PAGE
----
Heritage Council Rejects Malaya Sadovaya Stalls
Published: October 10, 2012 (Issue # 1730)
The council for the protection of cultural heritage has spoken out against restaurateur Yevgeny Prigozhin’s proposal to set up retail stalls in the city center.
Yevgeny Prigozhin’s company submitted an application to set up retail stalls on Malaya Sadovaya Ulitsa back in the spring.
“We consulted specialists from the Committee for State Control, Use, and Protection of Historical Monuments [KGIOP] and decided the proposed plan is unfeasible,” explained Yury Mityurev, the city’s chief architect, at a meeting of heads of the Town Planning and Architecture Committee.
“The investor, however, is very assertive: He appealed to the authorities, and we were asked to consider the issue at a council meeting.”
The blueprint for the project, which would see the appearance of the stalls along the entire length of the pedestrianized street, was revealed at Thursday’s meeting. The stalls would be positioned in the center of the street.
Prigozhin’s Concord group comprises nine restaurants in St. Petersburg and Moscow, a chain of chocolate stores under the name Chocolate Museum, two food production facilities and a catering company. In 2009 the group opened a restaurant in the White House in Moscow. Prigozhin’s company was also responsible for renovating and reopening the historical Yeliseyevsky store on the corner of Nevsky Prospekt and Malaya Sadovaya Ulitsa earlier this year.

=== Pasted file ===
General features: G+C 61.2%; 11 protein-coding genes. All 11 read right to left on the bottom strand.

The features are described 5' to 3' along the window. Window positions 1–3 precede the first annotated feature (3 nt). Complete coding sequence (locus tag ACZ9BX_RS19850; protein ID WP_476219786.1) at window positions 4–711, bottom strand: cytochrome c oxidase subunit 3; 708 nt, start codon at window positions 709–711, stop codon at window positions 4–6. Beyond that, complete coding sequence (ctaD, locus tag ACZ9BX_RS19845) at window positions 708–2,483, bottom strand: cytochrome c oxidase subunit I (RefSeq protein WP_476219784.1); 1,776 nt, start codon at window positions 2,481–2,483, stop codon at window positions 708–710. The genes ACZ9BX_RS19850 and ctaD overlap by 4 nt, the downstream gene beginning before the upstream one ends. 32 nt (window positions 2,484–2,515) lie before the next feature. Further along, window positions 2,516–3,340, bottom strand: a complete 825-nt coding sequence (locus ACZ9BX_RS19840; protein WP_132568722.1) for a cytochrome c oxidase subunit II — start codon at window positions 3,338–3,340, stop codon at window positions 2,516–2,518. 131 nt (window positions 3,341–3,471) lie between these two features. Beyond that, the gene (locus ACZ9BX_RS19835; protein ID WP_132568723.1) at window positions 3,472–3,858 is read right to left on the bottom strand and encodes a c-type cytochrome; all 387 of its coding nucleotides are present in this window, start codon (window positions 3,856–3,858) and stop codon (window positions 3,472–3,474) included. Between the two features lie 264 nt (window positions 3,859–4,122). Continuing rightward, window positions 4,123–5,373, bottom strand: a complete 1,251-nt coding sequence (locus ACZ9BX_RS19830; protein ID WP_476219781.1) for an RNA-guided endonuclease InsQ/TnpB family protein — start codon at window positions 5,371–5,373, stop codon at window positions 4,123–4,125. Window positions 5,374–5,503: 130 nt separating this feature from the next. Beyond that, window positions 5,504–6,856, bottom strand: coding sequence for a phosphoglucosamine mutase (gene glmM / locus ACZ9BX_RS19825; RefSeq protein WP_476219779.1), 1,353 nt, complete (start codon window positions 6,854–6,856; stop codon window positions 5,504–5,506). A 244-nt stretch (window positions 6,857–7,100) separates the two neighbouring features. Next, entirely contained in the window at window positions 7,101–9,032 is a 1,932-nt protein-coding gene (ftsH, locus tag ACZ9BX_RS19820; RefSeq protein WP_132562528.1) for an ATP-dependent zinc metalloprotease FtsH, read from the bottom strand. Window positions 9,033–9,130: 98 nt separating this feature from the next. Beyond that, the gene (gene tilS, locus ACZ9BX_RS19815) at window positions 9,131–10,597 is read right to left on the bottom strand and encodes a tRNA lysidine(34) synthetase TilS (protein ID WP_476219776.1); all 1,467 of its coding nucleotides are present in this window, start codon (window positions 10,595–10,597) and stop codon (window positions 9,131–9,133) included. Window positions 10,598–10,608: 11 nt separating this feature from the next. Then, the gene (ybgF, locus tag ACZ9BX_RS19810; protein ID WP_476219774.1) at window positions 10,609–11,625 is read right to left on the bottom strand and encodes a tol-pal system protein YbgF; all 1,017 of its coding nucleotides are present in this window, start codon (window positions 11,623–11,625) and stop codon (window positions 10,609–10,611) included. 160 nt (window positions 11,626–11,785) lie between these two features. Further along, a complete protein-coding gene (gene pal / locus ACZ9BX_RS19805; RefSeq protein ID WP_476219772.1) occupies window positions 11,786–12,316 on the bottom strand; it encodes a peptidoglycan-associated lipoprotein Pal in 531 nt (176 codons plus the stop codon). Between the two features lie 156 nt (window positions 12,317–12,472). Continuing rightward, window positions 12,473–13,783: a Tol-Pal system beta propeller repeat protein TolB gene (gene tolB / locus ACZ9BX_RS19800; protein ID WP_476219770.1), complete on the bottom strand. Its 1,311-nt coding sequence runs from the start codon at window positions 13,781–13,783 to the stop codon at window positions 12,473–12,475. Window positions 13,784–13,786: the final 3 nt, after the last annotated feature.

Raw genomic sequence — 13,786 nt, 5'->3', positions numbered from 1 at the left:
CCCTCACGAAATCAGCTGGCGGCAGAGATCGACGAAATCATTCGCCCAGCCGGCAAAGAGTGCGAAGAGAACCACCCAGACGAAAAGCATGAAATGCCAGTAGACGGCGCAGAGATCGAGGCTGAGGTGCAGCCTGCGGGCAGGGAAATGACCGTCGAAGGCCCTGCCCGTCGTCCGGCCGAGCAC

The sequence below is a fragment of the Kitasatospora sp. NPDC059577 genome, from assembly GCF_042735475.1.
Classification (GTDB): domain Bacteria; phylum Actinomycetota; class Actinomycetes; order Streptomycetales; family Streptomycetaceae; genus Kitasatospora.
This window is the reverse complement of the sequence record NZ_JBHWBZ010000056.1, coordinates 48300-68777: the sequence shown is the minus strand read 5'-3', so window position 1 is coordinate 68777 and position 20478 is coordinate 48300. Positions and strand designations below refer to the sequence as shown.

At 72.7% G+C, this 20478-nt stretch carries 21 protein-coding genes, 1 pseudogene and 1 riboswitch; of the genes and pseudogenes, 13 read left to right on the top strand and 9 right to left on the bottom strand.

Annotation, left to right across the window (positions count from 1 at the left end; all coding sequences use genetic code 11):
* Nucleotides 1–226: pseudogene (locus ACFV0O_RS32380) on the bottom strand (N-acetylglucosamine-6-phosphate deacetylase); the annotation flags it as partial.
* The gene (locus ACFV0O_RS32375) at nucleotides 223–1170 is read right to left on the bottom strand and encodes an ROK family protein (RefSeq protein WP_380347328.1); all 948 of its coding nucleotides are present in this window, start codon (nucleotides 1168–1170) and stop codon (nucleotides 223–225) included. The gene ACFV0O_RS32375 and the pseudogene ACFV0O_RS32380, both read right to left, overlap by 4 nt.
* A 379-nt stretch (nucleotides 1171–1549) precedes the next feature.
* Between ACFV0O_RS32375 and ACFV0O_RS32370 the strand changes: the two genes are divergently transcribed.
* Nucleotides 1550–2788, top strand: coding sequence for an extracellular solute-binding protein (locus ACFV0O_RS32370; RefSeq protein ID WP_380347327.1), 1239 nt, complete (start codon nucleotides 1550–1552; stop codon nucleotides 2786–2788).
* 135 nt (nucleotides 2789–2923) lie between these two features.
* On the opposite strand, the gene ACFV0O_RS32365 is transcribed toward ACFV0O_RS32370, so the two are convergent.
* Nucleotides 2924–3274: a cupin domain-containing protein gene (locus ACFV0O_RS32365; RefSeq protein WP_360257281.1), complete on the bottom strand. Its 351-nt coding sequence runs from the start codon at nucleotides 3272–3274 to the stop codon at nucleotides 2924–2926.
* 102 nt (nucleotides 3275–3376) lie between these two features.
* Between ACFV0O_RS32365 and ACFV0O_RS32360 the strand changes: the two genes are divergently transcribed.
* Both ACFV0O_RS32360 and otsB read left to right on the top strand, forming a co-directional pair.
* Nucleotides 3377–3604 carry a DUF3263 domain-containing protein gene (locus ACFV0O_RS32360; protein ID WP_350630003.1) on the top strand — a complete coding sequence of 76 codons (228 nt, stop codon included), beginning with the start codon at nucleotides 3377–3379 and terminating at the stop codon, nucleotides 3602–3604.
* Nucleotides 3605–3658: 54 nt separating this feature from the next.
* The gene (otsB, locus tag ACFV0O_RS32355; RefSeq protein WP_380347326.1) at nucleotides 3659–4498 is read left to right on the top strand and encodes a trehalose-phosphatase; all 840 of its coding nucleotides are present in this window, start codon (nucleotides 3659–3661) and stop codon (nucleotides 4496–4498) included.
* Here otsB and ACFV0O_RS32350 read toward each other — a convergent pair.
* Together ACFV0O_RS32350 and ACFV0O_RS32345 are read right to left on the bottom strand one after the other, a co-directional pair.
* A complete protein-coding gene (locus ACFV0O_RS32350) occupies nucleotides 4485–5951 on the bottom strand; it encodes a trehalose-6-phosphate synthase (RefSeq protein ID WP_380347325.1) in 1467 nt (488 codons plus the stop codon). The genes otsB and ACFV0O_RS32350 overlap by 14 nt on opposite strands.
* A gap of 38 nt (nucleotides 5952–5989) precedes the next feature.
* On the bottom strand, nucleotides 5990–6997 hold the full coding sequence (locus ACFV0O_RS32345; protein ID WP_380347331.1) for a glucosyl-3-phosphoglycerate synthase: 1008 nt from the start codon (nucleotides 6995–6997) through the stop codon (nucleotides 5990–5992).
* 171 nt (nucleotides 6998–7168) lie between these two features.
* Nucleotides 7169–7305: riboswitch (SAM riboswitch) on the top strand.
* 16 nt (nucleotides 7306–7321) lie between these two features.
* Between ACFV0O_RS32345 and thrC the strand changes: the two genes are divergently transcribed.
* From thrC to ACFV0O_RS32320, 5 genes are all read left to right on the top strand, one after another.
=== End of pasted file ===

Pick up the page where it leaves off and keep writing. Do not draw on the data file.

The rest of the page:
Prigozhin was not present at the meeting, at which the council unanimously rejected his proposal.
“The street’s center point must be preserved; it is a unified ensemble, and the open space should not be closed off, not to mention the fact that there are already a number of shops in that area,” said the architects.
Former KGIOP chairwoman Vera Dementyeva recommended that the street be cleared of minor business operations altogether. Her view was supported by a number of architects. The chairman of the Committee for Economic Development agreed that it was inappropriate to set up retail stalls near cultural and national heritage sites.
Prigozhin declined to comment on Thursday’s decision. The city governor will be informed of the council’s decision, said Alexander Makarov, head of KGIOP.
A representative of the Kroshka Kartoshka baked potato café-chain supported the council’s initiative. The pedestrian zone should be wide enough to allow people to move along the street unhindered, said Eduard Mezentsev, the chain’s deputy regional marketing director.
Malaya Sadovaya Ulitsa is already home to a number of outdoor cafes that are included in City Hall’s approved street plan. Coffeshop Company has opened a summer terrace there for the past three years, said Alexei Fyodorov, the operational director of Kofe Set, the brand’s master-franchise in Russia. He said that the footfall of customers in the coffee shop would quadruple in the summer. He added that obtaining permission from the city authorities to open a summer terrace usually takes about two years.